There is a secret to detecting whether a craving is based on nutrients your body needs. This simple technique usually requires a few months of focus to feel confident in your intuition and figure out how you are going to act on your needs. Once you have learned the technique you will have an infinite internal guide for what your body is craving food-wise: when you wake up, get sick, work out hard or even when you’ve had too many cocktails.
The first step is deciphering whether you are physically hungry or mentally hungry. Physical hunger should be a strong feeling. Hunger is meant to be a physical sensation similar to having to go to the bathroom. You know when you have to go. Peeing and hunger are both physical sensations. We have to learn how to react to both of theses body signals from birth. The trouble is the behavior associated with the pee signal is supported in our environment while the behavior associated with the hunger signal is hardly supported in American culture.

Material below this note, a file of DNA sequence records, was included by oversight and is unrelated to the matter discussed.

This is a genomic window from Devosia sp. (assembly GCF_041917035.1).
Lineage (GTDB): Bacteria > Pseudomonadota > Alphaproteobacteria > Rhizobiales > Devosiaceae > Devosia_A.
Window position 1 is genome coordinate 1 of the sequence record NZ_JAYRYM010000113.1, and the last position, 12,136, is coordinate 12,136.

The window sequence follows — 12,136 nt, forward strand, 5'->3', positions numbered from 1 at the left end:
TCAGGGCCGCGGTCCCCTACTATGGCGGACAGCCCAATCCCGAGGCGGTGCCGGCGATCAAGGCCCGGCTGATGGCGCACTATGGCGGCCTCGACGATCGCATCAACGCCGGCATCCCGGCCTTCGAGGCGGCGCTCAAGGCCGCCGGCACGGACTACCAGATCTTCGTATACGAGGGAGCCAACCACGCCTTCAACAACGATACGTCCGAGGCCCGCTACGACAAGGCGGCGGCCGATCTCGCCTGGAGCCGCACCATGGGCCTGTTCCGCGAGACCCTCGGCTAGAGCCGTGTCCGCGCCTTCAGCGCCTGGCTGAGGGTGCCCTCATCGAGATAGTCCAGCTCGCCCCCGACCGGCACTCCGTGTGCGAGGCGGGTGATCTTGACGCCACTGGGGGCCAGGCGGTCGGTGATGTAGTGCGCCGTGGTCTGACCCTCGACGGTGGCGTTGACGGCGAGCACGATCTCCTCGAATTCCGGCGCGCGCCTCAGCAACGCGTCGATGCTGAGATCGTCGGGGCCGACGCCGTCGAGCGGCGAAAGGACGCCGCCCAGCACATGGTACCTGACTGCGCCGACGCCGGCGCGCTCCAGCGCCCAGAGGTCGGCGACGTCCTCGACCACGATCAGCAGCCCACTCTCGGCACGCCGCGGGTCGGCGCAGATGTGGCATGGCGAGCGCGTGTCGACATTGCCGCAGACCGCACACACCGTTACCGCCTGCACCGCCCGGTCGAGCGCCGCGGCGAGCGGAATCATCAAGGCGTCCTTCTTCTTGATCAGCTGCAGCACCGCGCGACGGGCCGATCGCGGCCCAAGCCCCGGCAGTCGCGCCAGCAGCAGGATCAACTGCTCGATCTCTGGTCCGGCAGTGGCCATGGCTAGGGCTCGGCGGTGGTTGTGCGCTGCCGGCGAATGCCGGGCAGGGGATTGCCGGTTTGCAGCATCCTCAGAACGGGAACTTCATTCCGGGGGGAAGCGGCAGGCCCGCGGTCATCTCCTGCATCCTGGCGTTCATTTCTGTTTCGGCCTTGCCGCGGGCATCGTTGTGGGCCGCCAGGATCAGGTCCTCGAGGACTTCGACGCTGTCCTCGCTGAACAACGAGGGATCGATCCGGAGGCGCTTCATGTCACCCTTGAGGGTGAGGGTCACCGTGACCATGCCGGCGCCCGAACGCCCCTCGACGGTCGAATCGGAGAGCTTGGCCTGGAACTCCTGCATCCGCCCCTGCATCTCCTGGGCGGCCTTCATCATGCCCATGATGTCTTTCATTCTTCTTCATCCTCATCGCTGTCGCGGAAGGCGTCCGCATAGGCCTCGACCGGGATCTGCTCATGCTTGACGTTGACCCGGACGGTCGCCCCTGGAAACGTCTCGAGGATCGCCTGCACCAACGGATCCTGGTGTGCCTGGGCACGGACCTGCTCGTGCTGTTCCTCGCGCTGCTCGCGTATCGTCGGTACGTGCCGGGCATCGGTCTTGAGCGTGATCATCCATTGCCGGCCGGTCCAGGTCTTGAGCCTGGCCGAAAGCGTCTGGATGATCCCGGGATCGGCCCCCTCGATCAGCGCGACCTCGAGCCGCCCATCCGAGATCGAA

In the beginning, you were wearing a diaper and didn’t know when you had to pee. Slowly you could tell something physical was happening when you felt wetness in your diaper. Then you started to notice a funny feeling just before the wetness. Finally, you peed enough that you could correlate that funny feeling and the need to run to the bathroom. Once you noticed this happening your mom took off your diaper and helped you figure out how to use the toilet. You might have peed in the bed a few times, but slowly and surely, you, like kids around the world, learned to know when it was necessary to go to the bathroom.
Similar to potty training, most adults could take a crash course in learning about their sensations of hunger, non-hunger, fullness and food cravings. Like potty training it takes time and awareness. First, strap a diaper around your mouth (metaphorically) and wander about for a day only allowing yourself to eat when you feel physical hunger. At this point you are not ready to take the diaper off; that would be a mess, like taking the diaper off of a newborn. Infants don’t know how or when they need to pee, just like most adult who don’t know when or what to eat. But pay close attention and over the course of a week you’ll start to notice the moment during your meal that the hunger sensation disappears. Remember, this hunger sensation is the same strong signal as the desire to pee.